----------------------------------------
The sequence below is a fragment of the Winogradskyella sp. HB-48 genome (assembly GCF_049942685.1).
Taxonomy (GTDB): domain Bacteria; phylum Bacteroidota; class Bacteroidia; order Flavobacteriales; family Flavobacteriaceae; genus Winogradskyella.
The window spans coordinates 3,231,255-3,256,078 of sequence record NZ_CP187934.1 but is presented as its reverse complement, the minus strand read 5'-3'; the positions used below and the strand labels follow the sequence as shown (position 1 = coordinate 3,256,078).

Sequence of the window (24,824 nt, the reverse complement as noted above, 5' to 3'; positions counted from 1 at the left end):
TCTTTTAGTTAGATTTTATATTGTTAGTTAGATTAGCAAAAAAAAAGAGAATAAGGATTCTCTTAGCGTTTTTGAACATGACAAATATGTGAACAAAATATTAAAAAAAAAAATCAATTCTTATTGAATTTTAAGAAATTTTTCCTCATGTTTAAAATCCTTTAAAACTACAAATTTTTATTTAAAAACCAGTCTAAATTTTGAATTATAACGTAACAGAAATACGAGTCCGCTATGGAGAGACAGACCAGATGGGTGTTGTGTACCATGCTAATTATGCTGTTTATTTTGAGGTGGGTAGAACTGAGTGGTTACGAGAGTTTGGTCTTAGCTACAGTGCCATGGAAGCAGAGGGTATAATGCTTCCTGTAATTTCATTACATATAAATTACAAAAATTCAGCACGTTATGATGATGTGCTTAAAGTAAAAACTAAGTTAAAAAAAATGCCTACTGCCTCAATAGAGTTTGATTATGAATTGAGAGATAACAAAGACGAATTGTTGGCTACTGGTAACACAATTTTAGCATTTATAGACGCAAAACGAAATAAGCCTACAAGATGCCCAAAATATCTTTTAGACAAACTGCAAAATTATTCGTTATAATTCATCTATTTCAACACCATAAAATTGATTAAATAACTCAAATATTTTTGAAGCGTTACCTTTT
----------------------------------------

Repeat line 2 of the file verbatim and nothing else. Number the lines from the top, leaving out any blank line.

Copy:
Taxonomy (GTDB): domain Bacteria; phylum Bacteroidota; class Bacteroidia; order Flavobacteriales; family Flavobacteriaceae; genus Winogradskyella.